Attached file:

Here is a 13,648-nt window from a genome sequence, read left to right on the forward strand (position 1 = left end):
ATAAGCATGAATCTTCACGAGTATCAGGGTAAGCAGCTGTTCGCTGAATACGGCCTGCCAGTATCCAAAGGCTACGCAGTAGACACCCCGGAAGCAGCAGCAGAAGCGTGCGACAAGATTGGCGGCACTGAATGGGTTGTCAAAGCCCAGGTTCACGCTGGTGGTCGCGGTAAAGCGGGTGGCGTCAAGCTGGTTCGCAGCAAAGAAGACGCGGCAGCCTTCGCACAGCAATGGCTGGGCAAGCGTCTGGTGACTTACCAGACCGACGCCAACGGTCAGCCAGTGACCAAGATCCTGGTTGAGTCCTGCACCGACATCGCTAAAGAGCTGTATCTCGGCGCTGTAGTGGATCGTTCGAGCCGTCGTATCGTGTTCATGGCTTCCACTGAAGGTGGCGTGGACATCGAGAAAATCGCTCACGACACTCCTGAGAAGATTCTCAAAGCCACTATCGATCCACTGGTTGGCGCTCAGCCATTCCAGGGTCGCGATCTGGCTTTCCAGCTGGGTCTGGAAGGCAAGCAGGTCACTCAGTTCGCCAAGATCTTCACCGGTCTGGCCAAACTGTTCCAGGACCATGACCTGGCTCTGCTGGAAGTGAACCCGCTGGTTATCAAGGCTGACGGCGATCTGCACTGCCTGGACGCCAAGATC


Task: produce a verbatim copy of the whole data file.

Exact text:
Here is a 13,648-nt window from a genome sequence, read left to right on the forward strand (position 1 = left end):
ATAAGCATGAATCTTCACGAGTATCAGGGTAAGCAGCTGTTCGCTGAATACGGCCTGCCAGTATCCAAAGGCTACGCAGTAGACACCCCGGAAGCAGCAGCAGAAGCGTGCGACAAGATTGGCGGCACTGAATGGGTTGTCAAAGCCCAGGTTCACGCTGGTGGTCGCGGTAAAGCGGGTGGCGTCAAGCTGGTTCGCAGCAAAGAAGACGCGGCAGCCTTCGCACAGCAATGGCTGGGCAAGCGTCTGGTGACTTACCAGACCGACGCCAACGGTCAGCCAGTGACCAAGATCCTGGTTGAGTCCTGCACCGACATCGCTAAAGAGCTGTATCTCGGCGCTGTAGTGGATCGTTCGAGCCGTCGTATCGTGTTCATGGCTTCCACTGAAGGTGGCGTGGACATCGAGAAAATCGCTCACGACACTCCTGAGAAGATTCTCAAAGCCACTATCGATCCACTGGTTGGCGCTCAGCCATTCCAGGGTCGCGATCTGGCTTTCCAGCTGGGTCTGGAAGGCAAGCAGGTCACTCAGTTCGCCAAGATCTTCACCGGTCTGGCCAAACTGTTCCAGGACCATGACCTGGCTCTGCTGGAAGTGAACCCGCTGGTTATCAAGGCTGACGGCGATCTGCACTGCCTGGACGCCAAGATC